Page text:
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01-23-2014 07:48 AM - edited 01-23-2014 02:19 PM
At the close:
The March corn futures contract settled 2 3/4 cents higher at $4.29. The March soybean futures contract ended 2 1/2 cents lower at $12.77. March wheat futures closed 8 3/4cents higher at $5.70 per bushel. The March soymeal futures contract finished $0.70 per short ton lower at $418.70. The March soyoil futures closed $0.02 higher at $37.86.
In the outside markets, the Brent crude oil is $0.58 per barrel higher, the dollar is lower and the Dow Jones Industrials are 190 points lower.
One analyst sizes up today's trade like this: "Wheat saw fund profit taking today after hitting the months low and 60 cents off the high of January. Funds can pay bonuses on profits taken before month ends. Beans broke 70 cents off last week's high. So, profit taking was today's reason for strength. But, we also saw new selling off the bean high, as traders see good weather in South America the next 7 days and a bearish export sales report Friday."
The March corn futures contract is trading 3 1/4 cents higher at $4.29. The March soybean futures contract is trading 2 1/4 cents higher at $12.81. March wheat futures are 7 1/4 cents higher at $5.68 per bushel. The March soymeal futures contract is trading $1.30 per short ton higher at $420.70. The March soyoil futures are trading $0.10 higher at $37.94.
In the outside markets, the Brent crude oil is $0.85 per barrel higher, the dollar is lower and the Dow Jones Industrials are 173 points lower.
At the open:
The March corn futures contract is trading 2 cents higher at $4.28. The March soybean futures contract is trading 5 1/2 cents higher at $12.85. March wheat futures are 16 cents higher at $5.77 per bushel. The March soymeal futures contract is trading $1.70 per short ton higher at $421.10. The March soyoil futures are trading $0.17 higher at $38.01.
In the outside markets, the Brent crude oil is $0.46 per barrel lower, the dollar is lower and the Dow Jones Industrials are 144 points lower.
Early calls: Corn is seen 2-4 cents higher, soybeans 3-5 cents higher, and wheat 8-10 cents higher.
Overnight grain, soybean markets=Trading higher.
NYMEX Crude Oil=$0.31 per barrel higher.
Wall Street=Seen lower, ahead of housing market reports.
World Markets=Asia/Pacific stocks were mixed-to-higher, Europe stocks lower.
More in a minute,
01-23-2014 09:57 AM
If you are looking for a spring weather rally for the corn market, there may be early indications from adequate snowmelt in the Rockies that could keep the market comfortable for awhile.
Jordan Anderson, Digital Content Editor for Successful Farming magazine and Agriculture.com,
has an early look at snowpack and melt.
Full Story: 2014 Midwest Snowmelt Outlook
01-23-2014 10:17 AM - edited 01-23-2014 10:21 AM
you are freaking joking right
so you are now telling me that snow in CO will replenish the soil moisture issue in KS, NE, MO and IA
I got some ocean front property for sale in IA, Mike you interested?
some days it doesnt pay to get outta bed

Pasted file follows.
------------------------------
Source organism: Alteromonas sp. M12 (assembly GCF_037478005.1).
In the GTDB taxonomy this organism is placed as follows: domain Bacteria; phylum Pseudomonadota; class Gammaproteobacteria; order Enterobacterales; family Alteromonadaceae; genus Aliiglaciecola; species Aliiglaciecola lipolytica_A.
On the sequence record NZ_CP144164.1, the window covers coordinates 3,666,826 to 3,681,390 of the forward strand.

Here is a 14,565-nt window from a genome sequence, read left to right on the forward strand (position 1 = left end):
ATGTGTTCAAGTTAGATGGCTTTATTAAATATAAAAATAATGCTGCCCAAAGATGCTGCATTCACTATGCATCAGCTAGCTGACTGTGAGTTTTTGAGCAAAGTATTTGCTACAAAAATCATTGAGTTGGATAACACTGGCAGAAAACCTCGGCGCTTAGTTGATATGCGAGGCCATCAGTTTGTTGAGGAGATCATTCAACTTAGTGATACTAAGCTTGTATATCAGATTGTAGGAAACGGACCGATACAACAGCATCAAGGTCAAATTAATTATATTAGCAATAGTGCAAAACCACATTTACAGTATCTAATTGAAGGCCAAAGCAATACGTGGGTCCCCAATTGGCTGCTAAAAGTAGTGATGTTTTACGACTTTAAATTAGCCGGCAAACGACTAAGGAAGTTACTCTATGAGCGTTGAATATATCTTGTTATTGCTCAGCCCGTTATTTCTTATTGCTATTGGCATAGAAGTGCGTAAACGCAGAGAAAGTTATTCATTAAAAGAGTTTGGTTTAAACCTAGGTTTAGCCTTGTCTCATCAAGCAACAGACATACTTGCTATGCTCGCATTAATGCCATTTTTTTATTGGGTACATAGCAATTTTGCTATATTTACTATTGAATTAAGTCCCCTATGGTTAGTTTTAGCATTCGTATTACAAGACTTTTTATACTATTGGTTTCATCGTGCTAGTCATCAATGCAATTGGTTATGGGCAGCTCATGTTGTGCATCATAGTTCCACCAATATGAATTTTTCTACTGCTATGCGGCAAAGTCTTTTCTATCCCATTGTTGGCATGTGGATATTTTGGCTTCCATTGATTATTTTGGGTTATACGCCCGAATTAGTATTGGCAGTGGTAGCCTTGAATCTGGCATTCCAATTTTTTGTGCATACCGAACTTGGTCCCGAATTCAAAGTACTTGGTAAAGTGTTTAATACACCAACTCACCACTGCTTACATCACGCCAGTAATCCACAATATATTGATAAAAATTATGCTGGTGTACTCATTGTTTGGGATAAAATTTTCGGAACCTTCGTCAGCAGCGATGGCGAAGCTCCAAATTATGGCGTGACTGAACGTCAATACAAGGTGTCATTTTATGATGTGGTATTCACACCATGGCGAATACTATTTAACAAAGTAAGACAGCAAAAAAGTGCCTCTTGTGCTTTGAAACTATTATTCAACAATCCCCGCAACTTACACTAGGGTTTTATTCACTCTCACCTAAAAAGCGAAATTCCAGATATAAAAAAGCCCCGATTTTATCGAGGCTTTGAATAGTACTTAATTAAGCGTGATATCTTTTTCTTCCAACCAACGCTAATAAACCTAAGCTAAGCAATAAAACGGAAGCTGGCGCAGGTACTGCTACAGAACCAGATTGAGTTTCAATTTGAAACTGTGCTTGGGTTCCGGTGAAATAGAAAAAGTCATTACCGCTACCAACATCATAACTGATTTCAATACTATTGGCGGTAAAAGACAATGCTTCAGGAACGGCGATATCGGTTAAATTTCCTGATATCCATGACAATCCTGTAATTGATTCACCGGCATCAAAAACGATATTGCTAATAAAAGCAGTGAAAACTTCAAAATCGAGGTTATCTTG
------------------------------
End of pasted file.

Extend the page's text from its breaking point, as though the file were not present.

Mike, you wanna help a corn farmer out. Tell your editorial staff to get there tail to DC and start pounding on doors to keep the RFS in tact. Tell them to write some articles that fight for ethanol and its importance and dispell all this crap in main stream media. Tell them to write some articles of how this LP thing isnt the farmers fault, its because some greedy SOB in the energy sector, and probably our own precise bobblehead wanted to screw with things.
01-23-2014 10:47 AM
01-23-2014 10:53 AM
Thanks for your response. The snowmelt could be important, we don't know yet. But, what we do know is that it can't hurt. Surely you don't think that I believe that snowmelt, or for that matter weather alone moves the market? But, because the market participants trade fear before fact, it's relevant to note what the snowmelt outlook is forecasting. And, I agree with you on the other topic. So much so that we do have a reporter working on the LP story and we have one attending today's RFS meeting. So, keep your news nose to the ground, Mizzou. Oh, to answer your question about the Florida marsh land, how much you asking?
01-23-2014 11:00 AM
Shaggy, it is all about the corn belt when it comes to the traders. Nobody says you don't deserve your share of moisture but at the end of the day you guys just don't matter. No offense its just how the trade operates. Hope you guys get what you need.
01-23-2014 11:06 AM - edited 01-23-2014 08:13 PM
I agree with you partially Doug, but not 100%. Lots of bushels come from the Great Plains, they will be noticed if they're missing but might not show up on trade until later in the year.
01-23-2014 11:23 AM - edited 01-23-2014 11:23 AM
Mike, here's a story for you - i know it doesn't affect the trade or producers - but further expression of extreme weather we are having nationwide (worldwide, for that matter):
URGENT - WINTER WEATHER MESSAGE
NATIONAL WEATHER SERVICE HOUSTON/GALVESTON TX
1035 AM CST THU JAN 23 2014
...WINTER STORM WARNING IN EFFECT FOR SOUTHEAST TEXAS...
01-23-2014 11:49 AM
Being from E. CO on the banks of the S.Platte, i can tell you all that *if* there is a good snowpack in our mountains, only the amount of water that we are unable to catch or are required to send to neighboring states will be getting there. We had floods in Sept., which washed out resevoir inlets, irrigation canals, etc. We were able to catch very little of that water. Plus, it was so contaminated, it probably is a good thing. We have several years of water augmentation we have to catch up on, if by the grace of God we have water, were going to catch up ourselves long before sending it to the midwest. I agree with MT, if the trade thinks the water coming out of this area will save the midwest, they have another thing coming. They forget our ponds, ditches, resevoirs, aquifers, are empty from a drought also.